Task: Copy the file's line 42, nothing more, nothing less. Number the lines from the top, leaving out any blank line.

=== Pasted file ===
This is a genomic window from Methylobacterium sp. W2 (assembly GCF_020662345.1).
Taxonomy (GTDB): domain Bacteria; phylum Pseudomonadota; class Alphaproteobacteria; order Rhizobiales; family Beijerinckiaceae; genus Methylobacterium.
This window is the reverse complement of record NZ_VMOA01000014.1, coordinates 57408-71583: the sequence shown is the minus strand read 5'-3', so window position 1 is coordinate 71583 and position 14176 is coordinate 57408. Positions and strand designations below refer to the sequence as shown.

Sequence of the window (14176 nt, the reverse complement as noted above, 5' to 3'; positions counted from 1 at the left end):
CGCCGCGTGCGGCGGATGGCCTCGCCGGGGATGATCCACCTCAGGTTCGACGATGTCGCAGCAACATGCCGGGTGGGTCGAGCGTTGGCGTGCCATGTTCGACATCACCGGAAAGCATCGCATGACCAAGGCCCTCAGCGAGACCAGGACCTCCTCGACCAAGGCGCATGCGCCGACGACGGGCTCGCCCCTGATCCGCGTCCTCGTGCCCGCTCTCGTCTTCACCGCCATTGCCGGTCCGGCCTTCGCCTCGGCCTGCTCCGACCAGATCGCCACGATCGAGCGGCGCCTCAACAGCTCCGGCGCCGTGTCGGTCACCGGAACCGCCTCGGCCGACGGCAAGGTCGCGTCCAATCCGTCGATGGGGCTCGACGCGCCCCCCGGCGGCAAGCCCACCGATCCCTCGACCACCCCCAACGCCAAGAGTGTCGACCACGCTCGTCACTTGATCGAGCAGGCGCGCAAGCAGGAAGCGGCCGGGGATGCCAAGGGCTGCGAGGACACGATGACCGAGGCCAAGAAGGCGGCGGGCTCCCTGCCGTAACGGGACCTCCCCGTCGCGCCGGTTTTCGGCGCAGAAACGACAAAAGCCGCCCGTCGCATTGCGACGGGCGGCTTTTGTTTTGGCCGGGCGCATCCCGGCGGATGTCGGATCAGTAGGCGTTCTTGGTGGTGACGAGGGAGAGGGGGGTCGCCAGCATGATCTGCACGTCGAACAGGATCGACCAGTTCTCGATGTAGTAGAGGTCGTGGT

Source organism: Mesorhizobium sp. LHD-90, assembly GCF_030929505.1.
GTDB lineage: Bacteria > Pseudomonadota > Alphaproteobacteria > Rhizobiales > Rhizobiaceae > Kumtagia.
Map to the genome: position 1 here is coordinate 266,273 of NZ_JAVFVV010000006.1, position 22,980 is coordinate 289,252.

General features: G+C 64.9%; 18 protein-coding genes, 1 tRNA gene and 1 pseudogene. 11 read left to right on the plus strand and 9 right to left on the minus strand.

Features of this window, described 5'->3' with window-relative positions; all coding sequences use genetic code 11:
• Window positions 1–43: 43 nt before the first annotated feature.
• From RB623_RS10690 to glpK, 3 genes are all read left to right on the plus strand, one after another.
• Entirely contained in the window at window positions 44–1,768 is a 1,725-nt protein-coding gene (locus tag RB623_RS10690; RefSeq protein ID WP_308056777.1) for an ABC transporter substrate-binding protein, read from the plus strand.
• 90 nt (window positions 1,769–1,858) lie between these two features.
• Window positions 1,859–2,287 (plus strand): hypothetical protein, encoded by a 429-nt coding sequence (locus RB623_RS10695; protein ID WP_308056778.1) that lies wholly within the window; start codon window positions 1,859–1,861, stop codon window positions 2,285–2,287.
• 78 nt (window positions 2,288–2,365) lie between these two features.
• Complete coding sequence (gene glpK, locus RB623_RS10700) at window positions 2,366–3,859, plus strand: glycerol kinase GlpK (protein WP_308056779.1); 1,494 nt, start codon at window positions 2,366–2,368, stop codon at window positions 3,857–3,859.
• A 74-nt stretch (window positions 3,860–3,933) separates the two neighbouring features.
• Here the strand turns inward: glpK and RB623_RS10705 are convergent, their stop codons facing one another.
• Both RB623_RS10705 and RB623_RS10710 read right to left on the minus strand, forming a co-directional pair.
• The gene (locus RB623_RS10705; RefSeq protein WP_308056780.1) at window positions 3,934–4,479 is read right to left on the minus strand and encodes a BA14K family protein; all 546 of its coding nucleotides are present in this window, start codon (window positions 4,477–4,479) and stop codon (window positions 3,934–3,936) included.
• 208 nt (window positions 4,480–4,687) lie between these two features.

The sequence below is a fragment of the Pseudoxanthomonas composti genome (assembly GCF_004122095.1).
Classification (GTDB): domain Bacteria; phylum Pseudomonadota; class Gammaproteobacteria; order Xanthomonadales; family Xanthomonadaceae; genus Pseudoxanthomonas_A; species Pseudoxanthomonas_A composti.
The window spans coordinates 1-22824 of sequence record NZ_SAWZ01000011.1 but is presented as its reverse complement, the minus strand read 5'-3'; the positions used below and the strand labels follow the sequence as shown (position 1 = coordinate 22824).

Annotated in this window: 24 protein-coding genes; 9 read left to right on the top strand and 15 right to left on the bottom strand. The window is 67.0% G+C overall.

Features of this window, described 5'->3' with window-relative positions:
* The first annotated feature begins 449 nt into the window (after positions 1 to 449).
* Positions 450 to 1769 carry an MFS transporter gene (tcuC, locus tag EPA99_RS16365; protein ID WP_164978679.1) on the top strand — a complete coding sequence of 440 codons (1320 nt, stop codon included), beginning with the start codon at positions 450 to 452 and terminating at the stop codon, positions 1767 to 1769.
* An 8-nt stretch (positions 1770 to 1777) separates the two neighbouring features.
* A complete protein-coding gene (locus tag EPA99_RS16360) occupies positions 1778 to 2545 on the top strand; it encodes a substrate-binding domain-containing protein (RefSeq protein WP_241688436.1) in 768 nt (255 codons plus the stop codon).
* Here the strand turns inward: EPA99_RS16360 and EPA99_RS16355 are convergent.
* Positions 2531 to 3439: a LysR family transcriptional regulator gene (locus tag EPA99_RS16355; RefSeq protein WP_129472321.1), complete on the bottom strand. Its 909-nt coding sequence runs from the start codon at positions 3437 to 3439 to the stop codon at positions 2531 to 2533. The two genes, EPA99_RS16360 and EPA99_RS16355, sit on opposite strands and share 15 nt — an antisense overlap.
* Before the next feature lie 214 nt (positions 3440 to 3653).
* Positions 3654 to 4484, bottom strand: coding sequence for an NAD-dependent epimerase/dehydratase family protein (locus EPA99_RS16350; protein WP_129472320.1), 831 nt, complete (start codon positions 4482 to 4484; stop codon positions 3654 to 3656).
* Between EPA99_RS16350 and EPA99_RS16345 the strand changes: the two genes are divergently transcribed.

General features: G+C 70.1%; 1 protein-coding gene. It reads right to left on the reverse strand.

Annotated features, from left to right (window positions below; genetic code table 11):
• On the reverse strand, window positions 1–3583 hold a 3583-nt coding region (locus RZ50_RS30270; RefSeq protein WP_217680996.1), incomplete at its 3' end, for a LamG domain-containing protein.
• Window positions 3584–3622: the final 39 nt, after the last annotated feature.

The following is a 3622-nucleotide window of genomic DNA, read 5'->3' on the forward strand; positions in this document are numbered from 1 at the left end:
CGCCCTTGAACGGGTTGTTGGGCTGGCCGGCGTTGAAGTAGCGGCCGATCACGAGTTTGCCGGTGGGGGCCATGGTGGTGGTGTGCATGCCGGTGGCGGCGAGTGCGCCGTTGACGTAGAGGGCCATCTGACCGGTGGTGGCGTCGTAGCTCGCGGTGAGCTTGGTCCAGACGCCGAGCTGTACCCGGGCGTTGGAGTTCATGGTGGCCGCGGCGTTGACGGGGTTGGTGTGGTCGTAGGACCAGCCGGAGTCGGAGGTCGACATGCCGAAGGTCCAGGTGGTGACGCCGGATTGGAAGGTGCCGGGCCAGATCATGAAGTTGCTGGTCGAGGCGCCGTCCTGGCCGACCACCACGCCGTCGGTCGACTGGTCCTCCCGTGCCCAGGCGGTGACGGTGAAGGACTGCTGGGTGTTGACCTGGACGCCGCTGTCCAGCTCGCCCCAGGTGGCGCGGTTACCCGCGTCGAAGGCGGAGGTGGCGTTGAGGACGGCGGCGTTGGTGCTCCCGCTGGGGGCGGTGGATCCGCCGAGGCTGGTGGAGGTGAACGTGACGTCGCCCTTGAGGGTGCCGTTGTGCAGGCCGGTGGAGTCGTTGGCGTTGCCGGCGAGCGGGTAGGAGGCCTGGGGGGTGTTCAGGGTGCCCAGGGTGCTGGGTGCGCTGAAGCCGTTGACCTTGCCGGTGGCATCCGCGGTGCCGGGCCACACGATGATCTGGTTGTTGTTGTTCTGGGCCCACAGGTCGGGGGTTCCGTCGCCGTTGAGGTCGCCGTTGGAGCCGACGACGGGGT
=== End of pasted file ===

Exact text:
CGCCCTTGAACGGGTTGTTGGGCTGGCCGGCGTTGAAGTAGCGGCCGATCACGAGTTTGCCGGTGGGGGCCATGGTGGTGGTGTGCATGCCGGTGGCGGCGAGTGCGCCGTTGACGTAGAGGGCCATCTGACCGGTGGTGGCGTCGTAGCTCGCGGTGAGCTTGGTCCAGACGCCGAGCTGTACCCGGGCGTTGGAGTTCATGGTGGCCGCGGCGTTGACGGGGTTGGTGTGGTCGTAGGACCAGCCGGAGTCGGAGGTCGACATGCCGAAGGTCCAGGTGGTGACGCCGGATTGGAAGGTGCCGGGCCAGATCATGAAGTTGCTGGTCGAGGCGCCGTCCTGGCCGACCACCACGCCGTCGGTCGACTGGTCCTCCCGTGCCCAGGCGGTGACGGTGAAGGACTGCTGGGTGTTGACCTGGACGCCGCTGTCCAGCTCGCCCCAGGTGGCGCGGTTACCCGCGTCGAAGGCGGAGGTGGCGTTGAGGACGGCGGCGTTGGTGCTCCCGCTGGGGGCGGTGGATCCGCCGAGGCTGGTGGAGGTGAACGTGACGTCGCCCTTGAGGGTGCCGTTGTGCAGGCCGGTGGAGTCGTTGGCGTTGCCGGCGAGCGGGTAGGAGGCCTGGGGGGTGTTCAGGGTGCCCAGGGTGCTGGGTGCGCTGAAGCCGTTGACCTTGCCGGTGGCATCCGCGGTGCCGGGCCACACGATGATCTGGTTGTTGTTGTTCTGGGCCCACAGGTCGGGGGTTCCGTCGCCGTTGAGGTCGCCGTTGGAGCCGACGACGGGGT